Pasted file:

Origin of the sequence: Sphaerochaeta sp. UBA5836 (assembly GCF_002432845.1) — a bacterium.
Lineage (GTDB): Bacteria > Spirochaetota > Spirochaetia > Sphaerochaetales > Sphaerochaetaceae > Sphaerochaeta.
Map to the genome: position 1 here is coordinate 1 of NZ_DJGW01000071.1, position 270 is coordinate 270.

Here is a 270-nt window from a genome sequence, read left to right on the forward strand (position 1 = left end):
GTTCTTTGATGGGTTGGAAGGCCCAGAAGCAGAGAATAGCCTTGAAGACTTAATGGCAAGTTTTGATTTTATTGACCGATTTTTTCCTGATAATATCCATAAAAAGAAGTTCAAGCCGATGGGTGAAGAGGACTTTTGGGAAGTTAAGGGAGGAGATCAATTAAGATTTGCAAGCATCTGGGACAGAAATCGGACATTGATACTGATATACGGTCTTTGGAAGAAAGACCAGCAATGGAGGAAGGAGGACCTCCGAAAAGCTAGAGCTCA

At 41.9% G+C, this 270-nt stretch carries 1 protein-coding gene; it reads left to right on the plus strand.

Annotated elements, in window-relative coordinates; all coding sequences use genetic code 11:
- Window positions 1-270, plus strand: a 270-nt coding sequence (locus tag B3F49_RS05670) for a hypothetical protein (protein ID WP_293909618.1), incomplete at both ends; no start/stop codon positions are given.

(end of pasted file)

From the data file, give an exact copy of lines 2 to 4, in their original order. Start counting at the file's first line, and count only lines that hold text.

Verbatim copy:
Lineage (GTDB): Bacteria > Spirochaetota > Spirochaetia > Sphaerochaetales > Sphaerochaetaceae > Sphaerochaeta.
Map to the genome: position 1 here is coordinate 1 of NZ_DJGW01000071.1, position 270 is coordinate 270.

Here is a 270-nt window from a genome sequence, read left to right on the forward strand (position 1 = left end):